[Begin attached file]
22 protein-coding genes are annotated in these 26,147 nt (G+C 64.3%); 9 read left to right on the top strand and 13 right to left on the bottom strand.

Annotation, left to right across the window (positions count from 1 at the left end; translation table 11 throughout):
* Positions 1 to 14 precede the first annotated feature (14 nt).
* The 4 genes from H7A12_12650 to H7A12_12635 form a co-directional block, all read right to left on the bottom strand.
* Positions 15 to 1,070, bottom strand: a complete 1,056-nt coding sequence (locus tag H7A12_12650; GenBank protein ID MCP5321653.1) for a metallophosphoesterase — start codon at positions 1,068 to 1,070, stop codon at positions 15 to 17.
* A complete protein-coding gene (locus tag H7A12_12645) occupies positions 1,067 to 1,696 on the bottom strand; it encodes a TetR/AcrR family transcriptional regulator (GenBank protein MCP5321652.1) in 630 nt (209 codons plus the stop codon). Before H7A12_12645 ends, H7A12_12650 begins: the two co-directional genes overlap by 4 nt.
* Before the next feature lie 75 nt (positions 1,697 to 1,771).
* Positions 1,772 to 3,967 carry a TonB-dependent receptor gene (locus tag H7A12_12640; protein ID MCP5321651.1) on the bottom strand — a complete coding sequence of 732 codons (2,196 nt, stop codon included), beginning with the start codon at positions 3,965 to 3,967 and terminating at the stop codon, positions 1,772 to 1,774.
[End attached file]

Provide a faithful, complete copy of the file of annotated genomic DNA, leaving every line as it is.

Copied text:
22 protein-coding genes are annotated in these 26,147 nt (G+C 64.3%); 9 read left to right on the top strand and 13 right to left on the bottom strand.

Annotation, left to right across the window (positions count from 1 at the left end; translation table 11 throughout):
* Positions 1 to 14 precede the first annotated feature (14 nt).
* The 4 genes from H7A12_12650 to H7A12_12635 form a co-directional block, all read right to left on the bottom strand.
* Positions 15 to 1,070, bottom strand: a complete 1,056-nt coding sequence (locus tag H7A12_12650; GenBank protein ID MCP5321653.1) for a metallophosphoesterase — start codon at positions 1,068 to 1,070, stop codon at positions 15 to 17.
* A complete protein-coding gene (locus tag H7A12_12645) occupies positions 1,067 to 1,696 on the bottom strand; it encodes a TetR/AcrR family transcriptional regulator (GenBank protein MCP5321652.1) in 630 nt (209 codons plus the stop codon). Before H7A12_12645 ends, H7A12_12650 begins: the two co-directional genes overlap by 4 nt.
* Before the next feature lie 75 nt (positions 1,697 to 1,771).
* Positions 1,772 to 3,967 carry a TonB-dependent receptor gene (locus tag H7A12_12640; protein ID MCP5321651.1) on the bottom strand — a complete coding sequence of 732 codons (2,196 nt, stop codon included), beginning with the start codon at positions 3,965 to 3,967 and terminating at the stop codon, positions 1,772 to 1,774.